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Target a Slave To Two Masters?


Deal with JP Morgan exposes industry-wide identity crisis.

Last August, my first piece for Minyanville related to Target's credit card portfolio, so I felt it was important to say something about the recently announced transaction between Target (TGT) and JP Morgan Chase (JPM).

I would like to say that it makes complete sense, but I can't. Especially when I read things like this in the press release:

"Under the terms of the agreement, Target and JP Morgan Chase have agreed to share the expected profits from this arrangement pro rata to their respective ownership interests, subject to a cap. To the extent that the cash-basis portfolio yield continues to exceed the cap, profits from the entire portfolio in excess of the cap will be retained by Target. The cap is initially set at an annualized yield of approximately 3.4 percent of the principal amount of JP Morgan Chase's interest in the receivables, and will vary over time with changes in one-month LIBOR. JP Morgan Chase will earn an additional return over the initial five-year term of the transaction as a result of accretion from an agreed-upon initial purchase discount of 7% of the gross amount of principal receivables sold. Unless extended by mutual agreement, repayment of JP Morgan Chase's invested capital is scheduled to begin on the fifth anniversary of the transaction closing. Subject to portfolio performance, repayment is expected to be completed by the sixth anniversary of closing."

To these eyes, the transaction looks more like a typical credit card securitization with some limited upside and downside being borne transferred to JP Morgan Chase.

But wait: Credit card securitizations a normally off-balance sheet, and the press release goes on to state:

"Accounting for this transaction will be consistent with Target's current accounting treatment of its outstanding receivables-backed financings. As a result, all of Target's credit card portfolio will remain on its consolidated financial statements, even in light of the occurrence of this sale and the related transfer of risks of ownership. The alternative of structuring this transaction as an off-balance sheet arrangement under FAS140 was rejected after careful consideration of the uncertainty created by the current review of FAS140 by the Financial Accounting Standards Board, as well as the inherent complexity of its application."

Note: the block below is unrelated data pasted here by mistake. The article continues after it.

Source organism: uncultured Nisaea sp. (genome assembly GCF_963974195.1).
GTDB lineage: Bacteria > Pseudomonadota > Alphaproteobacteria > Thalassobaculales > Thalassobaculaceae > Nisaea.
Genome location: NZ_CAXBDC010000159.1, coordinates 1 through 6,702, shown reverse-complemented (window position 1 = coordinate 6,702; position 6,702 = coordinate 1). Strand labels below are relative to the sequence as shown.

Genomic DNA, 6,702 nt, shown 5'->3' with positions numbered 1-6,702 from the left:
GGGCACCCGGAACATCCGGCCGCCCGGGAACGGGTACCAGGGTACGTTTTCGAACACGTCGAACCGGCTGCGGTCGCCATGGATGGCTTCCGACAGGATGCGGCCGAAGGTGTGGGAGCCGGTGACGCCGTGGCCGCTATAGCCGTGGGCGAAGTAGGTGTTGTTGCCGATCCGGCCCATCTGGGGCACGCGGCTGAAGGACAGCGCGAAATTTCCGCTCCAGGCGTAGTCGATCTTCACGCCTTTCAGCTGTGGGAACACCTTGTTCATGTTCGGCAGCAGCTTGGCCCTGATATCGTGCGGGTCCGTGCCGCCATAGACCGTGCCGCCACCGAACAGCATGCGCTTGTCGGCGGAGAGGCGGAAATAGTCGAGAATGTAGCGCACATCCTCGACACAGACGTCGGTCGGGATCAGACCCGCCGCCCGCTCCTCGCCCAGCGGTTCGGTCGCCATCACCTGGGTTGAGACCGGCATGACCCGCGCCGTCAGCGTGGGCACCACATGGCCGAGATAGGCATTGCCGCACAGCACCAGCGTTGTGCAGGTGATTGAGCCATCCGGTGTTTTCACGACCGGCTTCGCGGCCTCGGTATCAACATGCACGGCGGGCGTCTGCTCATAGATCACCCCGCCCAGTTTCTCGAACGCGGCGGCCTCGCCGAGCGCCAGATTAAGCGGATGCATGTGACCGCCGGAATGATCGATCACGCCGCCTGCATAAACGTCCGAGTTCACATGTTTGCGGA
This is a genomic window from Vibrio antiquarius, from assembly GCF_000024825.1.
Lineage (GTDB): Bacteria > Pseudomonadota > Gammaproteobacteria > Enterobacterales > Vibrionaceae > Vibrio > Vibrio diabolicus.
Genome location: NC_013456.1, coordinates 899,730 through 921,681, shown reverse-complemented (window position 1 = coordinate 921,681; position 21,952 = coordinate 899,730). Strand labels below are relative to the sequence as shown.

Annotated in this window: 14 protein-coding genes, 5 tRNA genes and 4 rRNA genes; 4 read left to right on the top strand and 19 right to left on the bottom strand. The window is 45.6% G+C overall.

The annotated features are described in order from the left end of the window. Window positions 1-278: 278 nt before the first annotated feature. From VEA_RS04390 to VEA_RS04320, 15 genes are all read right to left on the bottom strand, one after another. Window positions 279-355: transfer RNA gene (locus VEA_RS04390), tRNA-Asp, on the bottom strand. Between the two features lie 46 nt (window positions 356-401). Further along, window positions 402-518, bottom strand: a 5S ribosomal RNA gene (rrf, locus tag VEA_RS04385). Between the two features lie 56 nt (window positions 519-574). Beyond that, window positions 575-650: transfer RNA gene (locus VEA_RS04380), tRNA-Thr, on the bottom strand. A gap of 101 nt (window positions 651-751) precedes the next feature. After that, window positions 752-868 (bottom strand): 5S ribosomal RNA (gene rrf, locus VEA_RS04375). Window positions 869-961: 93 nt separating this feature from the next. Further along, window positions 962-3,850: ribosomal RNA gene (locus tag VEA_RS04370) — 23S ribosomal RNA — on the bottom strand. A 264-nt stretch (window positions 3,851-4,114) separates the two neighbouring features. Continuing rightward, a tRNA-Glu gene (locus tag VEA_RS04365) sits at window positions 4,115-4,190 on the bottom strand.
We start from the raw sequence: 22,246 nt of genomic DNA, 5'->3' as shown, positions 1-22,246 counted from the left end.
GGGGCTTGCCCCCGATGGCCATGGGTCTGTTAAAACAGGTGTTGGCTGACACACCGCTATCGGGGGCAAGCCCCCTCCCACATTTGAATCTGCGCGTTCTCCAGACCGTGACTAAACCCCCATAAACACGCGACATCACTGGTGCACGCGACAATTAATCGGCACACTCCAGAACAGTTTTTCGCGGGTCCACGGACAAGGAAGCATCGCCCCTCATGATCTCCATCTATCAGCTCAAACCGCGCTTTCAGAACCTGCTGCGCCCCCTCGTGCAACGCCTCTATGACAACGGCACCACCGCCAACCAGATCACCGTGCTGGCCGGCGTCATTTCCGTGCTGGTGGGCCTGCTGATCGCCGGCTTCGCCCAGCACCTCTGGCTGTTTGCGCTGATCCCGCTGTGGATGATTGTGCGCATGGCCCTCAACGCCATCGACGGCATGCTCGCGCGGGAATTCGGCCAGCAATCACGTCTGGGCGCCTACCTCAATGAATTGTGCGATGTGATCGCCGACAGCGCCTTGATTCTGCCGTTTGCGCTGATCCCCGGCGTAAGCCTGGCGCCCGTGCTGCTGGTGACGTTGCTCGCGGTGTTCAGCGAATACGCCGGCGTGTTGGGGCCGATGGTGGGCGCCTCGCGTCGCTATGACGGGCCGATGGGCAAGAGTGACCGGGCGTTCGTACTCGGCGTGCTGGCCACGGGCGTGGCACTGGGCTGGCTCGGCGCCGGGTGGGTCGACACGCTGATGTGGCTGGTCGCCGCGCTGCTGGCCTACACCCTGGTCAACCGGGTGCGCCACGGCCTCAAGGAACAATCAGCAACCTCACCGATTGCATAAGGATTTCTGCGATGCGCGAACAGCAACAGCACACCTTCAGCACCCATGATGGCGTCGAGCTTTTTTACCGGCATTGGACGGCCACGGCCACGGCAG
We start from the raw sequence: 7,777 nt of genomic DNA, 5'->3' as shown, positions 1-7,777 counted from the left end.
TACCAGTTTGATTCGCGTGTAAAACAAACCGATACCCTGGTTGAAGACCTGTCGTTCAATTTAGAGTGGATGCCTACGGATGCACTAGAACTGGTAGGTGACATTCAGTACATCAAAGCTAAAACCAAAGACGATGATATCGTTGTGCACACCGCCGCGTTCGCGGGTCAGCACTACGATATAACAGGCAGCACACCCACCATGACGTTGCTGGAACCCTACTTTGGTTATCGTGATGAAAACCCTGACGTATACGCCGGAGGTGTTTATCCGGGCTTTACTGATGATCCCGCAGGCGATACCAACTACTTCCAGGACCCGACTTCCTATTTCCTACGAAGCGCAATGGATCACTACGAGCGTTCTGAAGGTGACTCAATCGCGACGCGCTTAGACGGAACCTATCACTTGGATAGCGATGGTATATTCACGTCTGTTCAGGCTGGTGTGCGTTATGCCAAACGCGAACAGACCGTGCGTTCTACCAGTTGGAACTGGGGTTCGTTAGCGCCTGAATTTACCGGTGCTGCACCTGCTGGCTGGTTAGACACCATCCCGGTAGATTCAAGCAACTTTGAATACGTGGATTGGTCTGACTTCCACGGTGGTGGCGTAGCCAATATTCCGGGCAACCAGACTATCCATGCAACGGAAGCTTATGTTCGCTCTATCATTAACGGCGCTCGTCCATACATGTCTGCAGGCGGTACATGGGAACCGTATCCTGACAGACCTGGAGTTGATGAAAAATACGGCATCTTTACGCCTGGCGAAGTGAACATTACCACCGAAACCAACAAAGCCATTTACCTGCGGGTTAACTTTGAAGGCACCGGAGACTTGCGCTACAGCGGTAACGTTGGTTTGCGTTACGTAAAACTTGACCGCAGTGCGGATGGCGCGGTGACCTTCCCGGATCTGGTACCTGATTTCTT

So the deal, for which the press release headline reads "Target Corporation Announces Agreement to Sell Interest in Credit Card Receivables to JP Morgan Chase for Initial Investment of $3.6 Billion," isn't really a sale at all. It's financing and financing that reminds me of the old Saturday Night Live skit, where "It's a desert and floor wax."

Behind all of this complexity, however, is an incredibly important issue facing financiers of consumer purchases – "What business am I really in?" Over the past several years we have seen a number of retailers jettison their captive credit card companies to lower their reported leverage and free up capital. Sears (SHLD), Macy's (M), Kohl's (KSS) and many others sold their businesses lock stock and barrel to banks – who had both lower funding costs and higher leverage. But the trade off was control – and the ability to use cheap credit as a sales incentive.

Similarly, last year, General Motors (GM) sold an interest in GMAC to Cerberus with a similar goal, but now faces even greater challenges as problems in GMAC's home mortgage business jeopardize GMAC's own market access for automobile loan funding.

Finally, earlier this week, GECC announced that it was getting out of the RV and Boat purchase financing businesses, leaving Monaco (MNC) and Coachman to go it alone.

All of this is a very longwinded way of saying that these lenders, who have historically effectively managed being a "slave of two masters" must now choose: "Am I a 'for profit' lender or am I a 'for profit' retailer of consumer goods, cars, boats, etc.?" With higher loss rates and lower retail sales volumes, the tension at managing both goals simultaneously has grown too great.

And while it may not seem obvious, I think it's important to add Fannie Mae (FNM) and Freddie Mac (FRE) to this discussion as well, because as Fannie Mae's own web site states: "We [Fannie Mae] are a shareholder-owned company with a public mission. We exist to expand affordable housing and bring global capital to local communities in order to serve the U.S. housing market." But for whose benefit?

I think the announced transaction by Target this week epitomizes the struggle and the difficulty in creating a balanced solution. However, as even Target admits, in the limited nature of the transaction (albeit five years), the kinds of "Push Me/Pull You" solutions can only be a temporary fix.

Ultimately, like GECC, these lenders will have to choose. And, as I hope you can now appreciate, the consequences across all major consumer purchase categories will be profound.
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